Like Richard Linklater, whose film Before Sunrise made her famous, Julie Delpy does the handheld, semi-improvisational romantic-drama thing in her directorial debut, 2 Days in Paris. But the underlying sensibility isn’t Linklater’s. Who knew she wanted to be Diane Keaton in Annie Hall? She plays a high-strung, neurotic Frenchwoman (although her English is almost unaccented) in big glasses with a whining Jewish American boyfriend (Adam Goldberg) who has trouble being in the moment. As they stroll around the city in which she grew up, they meet one ex-lover after another. He becomes increasingly jealous (and does a Ben Stiller–like slow burn): Is she a total slut? She lies or makes defiant excuses. After all, her parents (played by Delpy’s actual parents) were counterculture free spirits who slept around, too. I kept waiting for a female point of view to emerge on this familiar, male-dominated genre. But, oddly, she pretty much concludes she was a slut before deciding she doesn’t have the strength for another breakup.
I wish Goldberg kept more in reserve; he’s so easy to read that you get everything you’re going to in the first five minutes. But Delpy has surprises in her. 2 Days in Paris comes to life in a couple of scenes where she loses it—one in which she drunkenly insists she has food poisoning, another in which she tries to rip the head off a smarmy ex-boyfriend. The movie should be seen with a large, responsive audience—the better to live with it in the moment instead of worrying about where it’s going.
There’s a disarming in-joke at the start of The Simpsons Movie when Homer ridicules the audience at Itchy and Scratchy’s cinematic debut for paying to see something they could get on TV for free. It’s a mystery why the writers who grappled with that issue didn’t go for broke the way Trey Parker and Matt Stone did in the peerless South Park: Bigger, Longer, and Uncut—a true cartoon epic, and the best movie musical comedy of the last decade. The Simpsons Movie is longer, more plot-driven, and has more showy animation than an average episode. It’s intermittently very funny. But it doesn’t make the existential leap to the big screen, and it doesn’t have the density of gags or the lunatic free-association of the best episodes. Like The SpongeBob SquarePants Movie, it’s less than the sum of its laughs.
My ideal Simpsons movie would center on the less predictable characters, Bart and Lisa, but for some reason Homer gets the spotlight here. Why build a movie around him? The voracious Cartman on South Park is like a character out of Volpone; he has sleazeball stature. Hank Hill of King of the Hill is a befuddled Everyman who’s somehow both smaller and larger than life. SpongeBob’s childishness is transcendent. But Homer remains a boob, a thickie, a foil for his kids and chiding but devoted wife. His character “arc”—he has to learn to be less selfish and save Springfield from being nuked—doesn’t yield any fresh insight into the human condition. One gag does, though: When what looks like a huge spaceship hovers over Springfield, the people in a church run screaming into the bar next door while the people in the bar run screaming into the church. I thought about that five-second image for a long time—over shots of Wild Turkey 101.
Ingmar Bergman and Michelangelo Antonioni died within hours of each other last week. Both were really old. But then, I’m old. I remember when a new film by one of them spurred philosophical debates among average moviegoers. They were two of the most challenging cinematic voices of the post-Holocaust world, and both dealt directly with the absence of God and the breakdown of social connections. Antonioni was more in sync with Camus and the poets of anomie—which made his Godardian flirtation with the counterculture very peculiar (but stimulating). Bergman had a more linear trajectory. The Swedish director and writer was not only our last great link to the late-nineteenth-century drama that helped to reshape modern consciousness, he was also its successor, designing dream plays in a medium that Ibsen and Strindberg died too early to explore.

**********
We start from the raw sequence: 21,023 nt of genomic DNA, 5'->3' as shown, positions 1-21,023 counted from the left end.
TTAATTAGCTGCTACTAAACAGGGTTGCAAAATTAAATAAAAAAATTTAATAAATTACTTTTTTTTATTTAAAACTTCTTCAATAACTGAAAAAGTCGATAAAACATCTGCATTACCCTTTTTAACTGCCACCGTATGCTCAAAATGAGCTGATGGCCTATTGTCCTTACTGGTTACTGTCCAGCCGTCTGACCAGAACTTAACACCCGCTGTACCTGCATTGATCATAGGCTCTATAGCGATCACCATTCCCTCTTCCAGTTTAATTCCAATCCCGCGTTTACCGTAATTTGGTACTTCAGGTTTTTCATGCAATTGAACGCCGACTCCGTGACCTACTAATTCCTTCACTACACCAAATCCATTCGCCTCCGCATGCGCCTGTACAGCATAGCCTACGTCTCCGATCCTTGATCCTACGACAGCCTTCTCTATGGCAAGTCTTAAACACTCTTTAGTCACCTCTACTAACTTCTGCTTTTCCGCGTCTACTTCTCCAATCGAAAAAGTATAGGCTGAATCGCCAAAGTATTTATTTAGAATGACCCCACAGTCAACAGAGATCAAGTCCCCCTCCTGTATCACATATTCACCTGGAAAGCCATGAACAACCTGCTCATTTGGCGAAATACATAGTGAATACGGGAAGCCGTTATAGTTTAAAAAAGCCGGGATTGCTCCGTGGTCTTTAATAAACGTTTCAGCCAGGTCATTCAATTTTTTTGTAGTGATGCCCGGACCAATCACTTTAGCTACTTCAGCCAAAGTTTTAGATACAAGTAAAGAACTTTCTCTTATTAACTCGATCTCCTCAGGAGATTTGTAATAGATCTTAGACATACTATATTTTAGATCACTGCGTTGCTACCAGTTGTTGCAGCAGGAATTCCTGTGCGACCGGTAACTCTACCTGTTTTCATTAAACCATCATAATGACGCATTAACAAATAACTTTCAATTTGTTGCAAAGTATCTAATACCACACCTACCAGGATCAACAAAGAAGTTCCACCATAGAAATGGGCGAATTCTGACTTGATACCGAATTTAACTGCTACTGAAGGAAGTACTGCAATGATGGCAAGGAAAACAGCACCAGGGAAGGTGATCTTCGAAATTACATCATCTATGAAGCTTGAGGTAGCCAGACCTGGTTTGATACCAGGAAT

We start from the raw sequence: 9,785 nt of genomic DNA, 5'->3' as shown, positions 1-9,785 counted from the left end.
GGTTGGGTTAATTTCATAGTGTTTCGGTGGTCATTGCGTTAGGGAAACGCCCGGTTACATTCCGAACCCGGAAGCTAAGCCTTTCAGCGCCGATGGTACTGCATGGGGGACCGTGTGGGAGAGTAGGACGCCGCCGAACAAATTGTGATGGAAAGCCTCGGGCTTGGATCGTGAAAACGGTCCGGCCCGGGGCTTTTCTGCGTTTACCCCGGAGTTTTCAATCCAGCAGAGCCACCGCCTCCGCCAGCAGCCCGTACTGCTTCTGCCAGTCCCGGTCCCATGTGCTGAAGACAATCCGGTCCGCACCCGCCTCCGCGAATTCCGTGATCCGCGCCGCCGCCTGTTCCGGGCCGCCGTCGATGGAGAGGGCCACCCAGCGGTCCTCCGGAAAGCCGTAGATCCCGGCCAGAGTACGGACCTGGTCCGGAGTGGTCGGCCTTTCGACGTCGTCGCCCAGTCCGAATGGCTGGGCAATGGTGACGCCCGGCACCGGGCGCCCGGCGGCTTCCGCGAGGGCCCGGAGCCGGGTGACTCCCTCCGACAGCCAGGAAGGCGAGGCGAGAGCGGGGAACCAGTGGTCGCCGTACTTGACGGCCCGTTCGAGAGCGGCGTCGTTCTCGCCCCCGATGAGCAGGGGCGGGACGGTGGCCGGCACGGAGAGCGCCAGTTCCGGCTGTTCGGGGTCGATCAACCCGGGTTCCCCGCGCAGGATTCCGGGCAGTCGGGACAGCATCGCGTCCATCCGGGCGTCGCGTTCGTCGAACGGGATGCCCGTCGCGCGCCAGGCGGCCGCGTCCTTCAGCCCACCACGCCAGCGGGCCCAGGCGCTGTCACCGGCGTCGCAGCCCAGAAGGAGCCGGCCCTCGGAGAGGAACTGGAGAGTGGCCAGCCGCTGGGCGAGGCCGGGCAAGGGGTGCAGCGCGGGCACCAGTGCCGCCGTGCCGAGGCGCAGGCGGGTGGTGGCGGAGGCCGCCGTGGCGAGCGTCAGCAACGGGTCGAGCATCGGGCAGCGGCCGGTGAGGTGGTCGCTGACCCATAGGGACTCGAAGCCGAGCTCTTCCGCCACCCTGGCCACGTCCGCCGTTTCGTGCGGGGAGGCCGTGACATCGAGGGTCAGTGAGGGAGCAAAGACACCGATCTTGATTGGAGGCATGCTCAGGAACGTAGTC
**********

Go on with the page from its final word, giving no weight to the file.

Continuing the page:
The major Bergman films bring down the walls of our imaginations. They are lacerating, mind opening, often wearying, and always (alas) solipsistic. (He sometimes turned narcissistic injuries into metaphysical proofs.) How many directors gave us so many masterpieces and near-masterpieces? Smiles of a Summer Night is the finest example of the tragicomic house-party genre after The Rules of the Game. Winter Light has its laughable moments, yet it remains his starkest and, in some ways, most indelible depiction of a man’s loss of faith. Can anyone forget the way he framed his actresses in Persona? Even as he meditated on the mutability of identity, he gave us X-rays of their souls. His Magic Flute is the best of all filmed operas—and also a dialogue between two media, theater and cinema. Shame is the movie ripest for rediscovery: an unyielding portrait of humans in wartime in extremis.
He died on the Swedish island where he’d shot many of his films (the shots low angle for reasons of economy as well as art), his last works memory plays in which the aged artist confronts the disappointed ghosts of his past. Thay have their partisans; I found them narcissistic even in their self-criticism. The important thing is that this faithless master never stopped living by the words of Ibsen: “To live is to battle with trolls in mind and heart / To write is to sit in judgment on oneself.”
Moviegoers who prefer Bourne to Bond like their international-espionage thrillers with a realist edge (rainy Berlin over fairy-tale Montenegro, that sorta thing). So they’ll be glad to know that the product placement in The Bourne Ultimatum isn’t of the late-model Aston Martin variety. Instead, a cuter, safer—the drivers survive!—and far more economical Volkswagen Touareg 2 zips through the streets of New York, a perk for which the German automaker paid $25 million. It’s the largest amount VW has paid Universal Pictures since King Kong in 2005—the beast drove a snowcapped VW SUV through NYC in a TV spot.
The Bourne Ultimatum
Directed by Paul Greengrass. Universal. PG-13.
2 Days in Paris
Directed by Julie Delpy. Samuel Goldwyn Films. R.
The Simpsons Movie
Directed by David Silverman. 20th Century Fox. PG-13.